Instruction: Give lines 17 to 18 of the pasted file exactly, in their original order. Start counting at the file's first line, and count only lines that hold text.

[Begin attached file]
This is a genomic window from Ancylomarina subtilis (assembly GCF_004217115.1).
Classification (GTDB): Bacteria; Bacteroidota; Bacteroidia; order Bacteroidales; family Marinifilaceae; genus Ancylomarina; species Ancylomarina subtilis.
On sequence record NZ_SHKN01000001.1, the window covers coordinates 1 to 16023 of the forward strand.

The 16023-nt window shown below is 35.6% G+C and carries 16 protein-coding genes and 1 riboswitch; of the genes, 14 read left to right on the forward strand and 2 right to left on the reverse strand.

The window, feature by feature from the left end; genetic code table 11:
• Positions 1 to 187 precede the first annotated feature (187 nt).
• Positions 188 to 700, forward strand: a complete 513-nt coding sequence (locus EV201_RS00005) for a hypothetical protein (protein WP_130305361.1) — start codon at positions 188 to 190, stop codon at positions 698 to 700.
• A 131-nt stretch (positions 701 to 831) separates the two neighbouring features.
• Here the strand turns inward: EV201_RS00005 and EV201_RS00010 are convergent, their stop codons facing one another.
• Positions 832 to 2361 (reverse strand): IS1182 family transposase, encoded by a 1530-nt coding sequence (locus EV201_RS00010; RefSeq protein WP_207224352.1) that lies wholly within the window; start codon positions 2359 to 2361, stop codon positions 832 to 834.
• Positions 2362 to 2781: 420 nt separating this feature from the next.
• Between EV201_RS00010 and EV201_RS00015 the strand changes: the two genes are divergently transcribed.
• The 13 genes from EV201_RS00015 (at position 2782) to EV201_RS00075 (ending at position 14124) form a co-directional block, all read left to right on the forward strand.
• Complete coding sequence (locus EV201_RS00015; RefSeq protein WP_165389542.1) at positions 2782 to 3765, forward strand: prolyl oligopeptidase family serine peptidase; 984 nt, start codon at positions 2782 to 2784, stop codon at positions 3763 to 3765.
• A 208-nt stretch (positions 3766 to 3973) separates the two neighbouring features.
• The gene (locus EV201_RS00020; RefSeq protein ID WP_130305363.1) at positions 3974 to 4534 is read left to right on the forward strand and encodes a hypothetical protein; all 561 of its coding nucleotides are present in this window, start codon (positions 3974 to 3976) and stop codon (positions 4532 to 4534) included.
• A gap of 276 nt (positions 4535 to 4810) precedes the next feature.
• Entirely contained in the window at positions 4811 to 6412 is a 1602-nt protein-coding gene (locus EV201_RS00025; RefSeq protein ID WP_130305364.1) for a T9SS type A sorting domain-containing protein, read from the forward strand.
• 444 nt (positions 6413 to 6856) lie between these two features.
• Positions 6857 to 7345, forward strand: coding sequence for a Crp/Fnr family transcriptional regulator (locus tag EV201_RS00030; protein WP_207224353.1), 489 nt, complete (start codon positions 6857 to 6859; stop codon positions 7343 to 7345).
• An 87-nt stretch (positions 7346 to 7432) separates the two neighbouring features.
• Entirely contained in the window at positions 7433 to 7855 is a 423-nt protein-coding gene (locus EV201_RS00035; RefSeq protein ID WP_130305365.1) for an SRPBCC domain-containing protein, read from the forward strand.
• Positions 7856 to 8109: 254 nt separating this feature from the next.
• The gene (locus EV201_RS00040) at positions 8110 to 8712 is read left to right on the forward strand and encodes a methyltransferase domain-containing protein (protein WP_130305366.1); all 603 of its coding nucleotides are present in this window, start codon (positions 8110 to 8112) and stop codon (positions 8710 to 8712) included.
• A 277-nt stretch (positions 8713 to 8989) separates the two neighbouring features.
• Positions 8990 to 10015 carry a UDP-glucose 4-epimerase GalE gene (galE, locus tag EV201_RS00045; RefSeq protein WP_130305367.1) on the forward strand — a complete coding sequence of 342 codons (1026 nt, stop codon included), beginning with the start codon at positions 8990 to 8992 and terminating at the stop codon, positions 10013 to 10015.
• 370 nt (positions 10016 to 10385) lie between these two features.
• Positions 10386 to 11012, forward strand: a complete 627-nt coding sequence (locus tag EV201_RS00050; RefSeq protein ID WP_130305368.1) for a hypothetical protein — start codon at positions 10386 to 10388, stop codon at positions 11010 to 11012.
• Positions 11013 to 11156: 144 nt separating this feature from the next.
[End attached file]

• A gap of 276 nt (positions 4535 to 4810) precedes the next feature.
• Entirely contained in the window at positions 4811 to 6412 is a 1602-nt protein-coding gene (locus EV201_RS00025; RefSeq protein ID WP_130305364.1) for a T9SS type A sorting domain-containing protein, read from the forward strand.